How do heat pumps work?
Heat pumps work by pulling the heat out of the air or ground to heat up a building, but they can also work the other way and be used to cool spaces, too.
The higher the temperature from the ground, the less the heat pump will need to work in order to produce the desired temperature. It also means the coefficient of performance (CoP) of the pump will be higher and the operating costs will be lower.
An air source heat pump takes the air from outside and pumps it through refrigerant filled coils, which can heat the inside of a building with the addition of complete interior climate control.
What are the different types of heat pump?
There’s a variety of different heat pumps available, but the most popular among them all is the air source heat pump which works by absorbing heat from the air outside. Other popular forms of heat pumps include ground source, water source and geothermal heat pumps, all three of which rely on water sources. These three types of heat pumps are more expensive than air source heat pumps, but generally have a much lower operating cost because they rely on a more constant source in water.
What are the benefits of heat pumps?
Using a heat pump not only replaces the need for your energy-hungry boiler, but it’ll also help lower your energy bills.
Heat pumps are an extremely sustainable way to heat your home, and despite the initial expense, can help both lower your carbon footprint and your household utility bills.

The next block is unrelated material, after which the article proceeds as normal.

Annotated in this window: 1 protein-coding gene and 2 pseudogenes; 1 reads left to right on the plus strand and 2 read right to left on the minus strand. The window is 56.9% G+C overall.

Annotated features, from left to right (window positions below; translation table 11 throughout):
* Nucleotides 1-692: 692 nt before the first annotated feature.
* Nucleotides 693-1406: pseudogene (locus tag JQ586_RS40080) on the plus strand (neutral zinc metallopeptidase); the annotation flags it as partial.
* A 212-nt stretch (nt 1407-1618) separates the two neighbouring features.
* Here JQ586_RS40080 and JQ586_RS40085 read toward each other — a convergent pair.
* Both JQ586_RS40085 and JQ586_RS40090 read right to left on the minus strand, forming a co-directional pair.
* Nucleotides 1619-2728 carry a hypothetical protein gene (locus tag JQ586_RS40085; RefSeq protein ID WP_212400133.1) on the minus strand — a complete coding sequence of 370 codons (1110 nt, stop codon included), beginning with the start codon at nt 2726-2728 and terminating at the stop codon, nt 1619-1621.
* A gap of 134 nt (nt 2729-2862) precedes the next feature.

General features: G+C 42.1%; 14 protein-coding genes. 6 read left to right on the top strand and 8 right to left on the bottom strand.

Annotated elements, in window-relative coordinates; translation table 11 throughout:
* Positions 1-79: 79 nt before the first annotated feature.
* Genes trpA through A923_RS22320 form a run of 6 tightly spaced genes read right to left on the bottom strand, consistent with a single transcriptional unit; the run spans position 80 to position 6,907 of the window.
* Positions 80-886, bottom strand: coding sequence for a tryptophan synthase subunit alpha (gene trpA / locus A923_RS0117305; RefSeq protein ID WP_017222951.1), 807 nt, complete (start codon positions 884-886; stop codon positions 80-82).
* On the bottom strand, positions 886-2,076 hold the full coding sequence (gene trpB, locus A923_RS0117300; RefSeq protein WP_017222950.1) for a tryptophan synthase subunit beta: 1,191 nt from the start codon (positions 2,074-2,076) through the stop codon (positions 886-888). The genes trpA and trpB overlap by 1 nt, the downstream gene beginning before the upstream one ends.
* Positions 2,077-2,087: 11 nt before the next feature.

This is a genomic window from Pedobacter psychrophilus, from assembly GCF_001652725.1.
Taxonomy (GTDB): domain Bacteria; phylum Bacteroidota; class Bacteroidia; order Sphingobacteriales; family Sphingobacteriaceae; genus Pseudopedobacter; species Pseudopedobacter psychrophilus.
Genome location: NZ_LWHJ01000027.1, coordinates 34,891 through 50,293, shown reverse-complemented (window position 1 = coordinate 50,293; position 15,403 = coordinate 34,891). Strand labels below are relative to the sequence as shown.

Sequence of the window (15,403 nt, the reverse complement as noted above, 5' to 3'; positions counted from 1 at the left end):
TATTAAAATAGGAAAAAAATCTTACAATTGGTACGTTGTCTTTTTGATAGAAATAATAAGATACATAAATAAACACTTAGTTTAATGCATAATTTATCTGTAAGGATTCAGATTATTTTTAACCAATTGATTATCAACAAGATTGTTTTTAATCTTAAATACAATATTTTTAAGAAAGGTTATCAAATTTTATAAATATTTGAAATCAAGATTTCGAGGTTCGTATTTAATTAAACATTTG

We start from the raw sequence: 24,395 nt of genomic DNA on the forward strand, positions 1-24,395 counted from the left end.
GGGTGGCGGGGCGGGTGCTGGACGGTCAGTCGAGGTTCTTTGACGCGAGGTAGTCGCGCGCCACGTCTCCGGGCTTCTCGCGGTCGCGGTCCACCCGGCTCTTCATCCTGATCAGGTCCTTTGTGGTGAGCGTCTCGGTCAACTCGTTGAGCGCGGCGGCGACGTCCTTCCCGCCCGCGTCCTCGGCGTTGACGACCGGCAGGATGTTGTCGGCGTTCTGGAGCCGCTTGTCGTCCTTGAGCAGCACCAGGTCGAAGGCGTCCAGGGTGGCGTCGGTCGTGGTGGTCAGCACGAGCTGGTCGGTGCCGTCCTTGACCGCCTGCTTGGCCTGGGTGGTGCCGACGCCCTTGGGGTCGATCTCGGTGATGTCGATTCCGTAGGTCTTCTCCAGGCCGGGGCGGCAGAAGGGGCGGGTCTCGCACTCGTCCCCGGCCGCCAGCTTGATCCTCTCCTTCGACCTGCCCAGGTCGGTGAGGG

How long do heat pumps last?
Most last around 15 years, but the life expectancy of your heat pump depends on three things: your location, the type of heat pump and how well it has been maintained. Older units might last just 10 years, whereas newer heat pumps being manufactured and built today could last a bit longer than 15 years.
You can maintain a heat pump by doing the following things:
- Check the defrost cycle of your heat pump is functioning correctly during the coldest months.
- Clean air filters regularly.
- Clean the outside fins on the condenser unit.
- Keep the coils on your heat pump clean.
- Do not allow plants to grow within close proximity of the heat pump itself.
Is a heat pump suitable for my home?
First of all, you need to have an outdoor space around twice the size of your dwelling that’ll need to be dug up for the heat pump and ground loop installed. If you do not have said space available, an air source heat pump, which is a lot more compact, might be the product for you.
The effectiveness of installing a heat pump at your property will depend on how energy efficient and well-insulated your home is. The less insulated your home is, the more expensive a heat pump will be to run, which is why newly built homes and newly renovated properties are ideal for the installation of heat pumps.
Is there funding available for heat pumps?
From next April, households in the UK will be offered subsidies of £5,000 to help them make the switch from conventional heating systems to a heat pump, according to a BBC News article published on 19th October.
However the grant will only cover 90,000 pump installations and the UK has up to 25 million homes using gas boilers and critics have been heard saying the plan does not go nearly far enough.
An air-source heat pump costs between £6000-£18000, depending on the size of the property, and although only £5000 is being offered, Ministers have argued that the subsidy will make heat pumps a comparable price to a new boiler.
However, a large part of the expense is carrying out energy insulation measures inside your home before you can have a heat pump installed, because without the correct level of energy efficiency, financial savings will not be optimal for homeowners.